A Second Look at Burning

The Daily — Oct 29, 2018
Yoo Ah-in, Jun Jong-seo, and Steven Yeun in Lee Chang-dong’s Burning (2018)

This year’s jury at Cannes may have overlooked Lee Chang-dong’s Burning, but the critics were practically ecstatic. As noted in our first round of reviews, the film chalked up the highest score ever in the critics’ poll that Screen conducts at the festival each year, and the International Federation of Film Critics (FIPRESCI) awarded Burning its top prize. The film was a box-office hit when it opened in South Korea in the spring, and it has now returned to the Film Society of Lincoln Center, where a few weeks ago the film screened as part of the New York Film Festival. Burning will be released in Los Angeles on Friday before opening wider across North America next week, so now is a fine time for a look at the second wave of critical response.

Based on Haruki Murakami’s short story “Barn Burning,” whose title references a story by William Faulkner, Burning’s narrative is revealed through the eyes of Jongsu (Yoo Ah-in), an aimless introvert with literary ambitions who falls for a childhood friend, Haemi (Jun Jong-seo). She takes off to Africa on a journey of self-discovery and returns with Ben (Steven Yeun), who fancies himself a sort of contemporary Gatsby, albeit one with a penchant for arson. “Lee is a master of pacing,” wrote David Bordwell in a dispatch from Vancouver a couple of weeks ago, “and the deliberateness of the film delicately turns a romantic drama into a critique of entitled lifestyles and then into a psychological thriller.”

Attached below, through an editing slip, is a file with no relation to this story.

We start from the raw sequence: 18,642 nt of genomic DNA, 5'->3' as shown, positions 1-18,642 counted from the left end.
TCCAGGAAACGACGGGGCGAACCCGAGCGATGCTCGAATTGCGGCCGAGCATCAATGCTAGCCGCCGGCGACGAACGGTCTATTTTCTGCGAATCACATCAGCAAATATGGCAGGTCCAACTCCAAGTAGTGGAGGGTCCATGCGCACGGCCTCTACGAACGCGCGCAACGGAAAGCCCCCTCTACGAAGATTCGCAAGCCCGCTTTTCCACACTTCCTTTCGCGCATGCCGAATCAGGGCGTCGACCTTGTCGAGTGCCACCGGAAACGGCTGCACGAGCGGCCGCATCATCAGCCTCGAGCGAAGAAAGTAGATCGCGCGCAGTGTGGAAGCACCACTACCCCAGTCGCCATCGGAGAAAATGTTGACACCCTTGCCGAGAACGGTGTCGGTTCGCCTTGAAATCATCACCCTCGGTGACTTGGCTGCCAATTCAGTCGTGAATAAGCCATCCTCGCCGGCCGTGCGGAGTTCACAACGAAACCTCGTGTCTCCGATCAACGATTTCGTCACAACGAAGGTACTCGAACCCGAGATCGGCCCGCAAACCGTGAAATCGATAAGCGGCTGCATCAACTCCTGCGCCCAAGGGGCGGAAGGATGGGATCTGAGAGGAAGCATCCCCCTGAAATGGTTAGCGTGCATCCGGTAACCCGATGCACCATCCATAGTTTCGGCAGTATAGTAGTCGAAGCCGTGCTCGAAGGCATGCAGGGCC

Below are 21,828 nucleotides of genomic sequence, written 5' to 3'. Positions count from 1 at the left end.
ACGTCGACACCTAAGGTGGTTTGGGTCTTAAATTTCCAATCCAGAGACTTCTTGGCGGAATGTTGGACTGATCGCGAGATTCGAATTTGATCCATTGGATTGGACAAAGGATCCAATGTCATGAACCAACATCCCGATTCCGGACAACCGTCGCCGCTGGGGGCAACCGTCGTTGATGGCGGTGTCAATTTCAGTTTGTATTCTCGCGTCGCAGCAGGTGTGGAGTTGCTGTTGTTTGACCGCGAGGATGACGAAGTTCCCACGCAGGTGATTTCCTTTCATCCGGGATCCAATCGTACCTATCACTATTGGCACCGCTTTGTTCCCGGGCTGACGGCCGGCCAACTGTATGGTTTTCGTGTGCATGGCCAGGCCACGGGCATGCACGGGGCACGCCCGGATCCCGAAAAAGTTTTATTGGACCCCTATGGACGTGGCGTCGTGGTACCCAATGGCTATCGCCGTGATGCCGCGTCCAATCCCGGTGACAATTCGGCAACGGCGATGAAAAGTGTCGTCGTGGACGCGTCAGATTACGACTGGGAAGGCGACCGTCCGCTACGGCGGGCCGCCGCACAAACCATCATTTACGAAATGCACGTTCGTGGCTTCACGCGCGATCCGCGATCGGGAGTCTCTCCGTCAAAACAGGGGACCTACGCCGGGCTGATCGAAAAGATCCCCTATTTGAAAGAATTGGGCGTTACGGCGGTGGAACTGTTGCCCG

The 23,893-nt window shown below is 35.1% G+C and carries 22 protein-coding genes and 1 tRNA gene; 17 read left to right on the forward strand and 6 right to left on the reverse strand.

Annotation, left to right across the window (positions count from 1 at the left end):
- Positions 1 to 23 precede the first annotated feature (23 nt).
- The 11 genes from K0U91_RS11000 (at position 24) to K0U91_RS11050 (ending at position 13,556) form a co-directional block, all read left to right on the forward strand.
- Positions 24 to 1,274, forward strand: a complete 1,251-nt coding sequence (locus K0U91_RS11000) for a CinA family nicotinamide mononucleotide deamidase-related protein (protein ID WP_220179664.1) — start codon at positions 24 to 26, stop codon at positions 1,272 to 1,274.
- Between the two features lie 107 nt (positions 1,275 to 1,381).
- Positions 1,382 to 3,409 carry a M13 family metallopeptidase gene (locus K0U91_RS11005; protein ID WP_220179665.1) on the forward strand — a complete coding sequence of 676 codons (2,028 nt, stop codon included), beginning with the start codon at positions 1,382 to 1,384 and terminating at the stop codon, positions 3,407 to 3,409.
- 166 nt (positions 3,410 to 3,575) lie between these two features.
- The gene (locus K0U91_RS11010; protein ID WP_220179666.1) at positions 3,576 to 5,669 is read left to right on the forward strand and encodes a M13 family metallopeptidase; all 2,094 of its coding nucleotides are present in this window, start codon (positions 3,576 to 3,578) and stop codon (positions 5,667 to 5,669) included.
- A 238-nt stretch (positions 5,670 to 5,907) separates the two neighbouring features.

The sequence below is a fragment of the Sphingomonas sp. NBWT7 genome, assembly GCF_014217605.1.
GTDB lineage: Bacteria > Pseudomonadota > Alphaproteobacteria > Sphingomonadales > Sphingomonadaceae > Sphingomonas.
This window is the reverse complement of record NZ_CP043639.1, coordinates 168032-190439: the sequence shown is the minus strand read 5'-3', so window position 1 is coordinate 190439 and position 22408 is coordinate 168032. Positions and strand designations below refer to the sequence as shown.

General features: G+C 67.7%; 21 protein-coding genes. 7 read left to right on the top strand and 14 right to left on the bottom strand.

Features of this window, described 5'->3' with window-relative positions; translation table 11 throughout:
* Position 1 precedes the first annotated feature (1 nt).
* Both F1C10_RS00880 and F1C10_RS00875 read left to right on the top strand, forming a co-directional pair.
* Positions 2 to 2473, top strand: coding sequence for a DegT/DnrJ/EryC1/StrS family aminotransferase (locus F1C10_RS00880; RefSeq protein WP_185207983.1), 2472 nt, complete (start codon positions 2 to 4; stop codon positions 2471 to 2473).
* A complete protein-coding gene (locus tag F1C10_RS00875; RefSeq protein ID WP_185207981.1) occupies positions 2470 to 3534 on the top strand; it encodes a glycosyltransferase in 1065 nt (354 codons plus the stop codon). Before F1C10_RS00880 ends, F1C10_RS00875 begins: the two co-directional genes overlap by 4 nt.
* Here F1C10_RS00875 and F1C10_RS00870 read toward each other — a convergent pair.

Most reviewers are in agreement with Bordwell with regard to Lee’s formal prowess. In the cover story of the current issue of Film Comment (not online, unfortunately), Andrew Chan delves into the specifics of Lee’s talents, first establishing that Lee “has begun to revel in the pleasures of genre, and with his two previous masterpieces, Secret Sunshine (2007) and Poetry (2010), he figured out how to make melodramas with sharp teeth and irresistible momentum.” In Burning, which runs well over two hours, the “pacing may seem languorous and the direction aimless, but repetition creates a counter-rhythm of inexorable dread.”

For some critics, though, craftsmanship can take Lee only so far. Writing for Artforum, Nick Pinkerton grants that, “yes,” Burning “is intricately detailed, scrupulous in construction, studied in its careful balance of intimacy and distance, attractively timely, and altogether ‘adequately excellent,’ to borrow a piece of faint praise coined in very different circumstances by H. P. Lovecraft’s ex-wife. But a film with such a diffident, often passive protagonist must generate its tensions and attractions elsewhere—memorable supporting players, a tactile atmosphere, a complex sense of the social sphere, an emphatic emotionalism—and Burning, for all its accretion of portentous minutiae, manages this only sporadically.”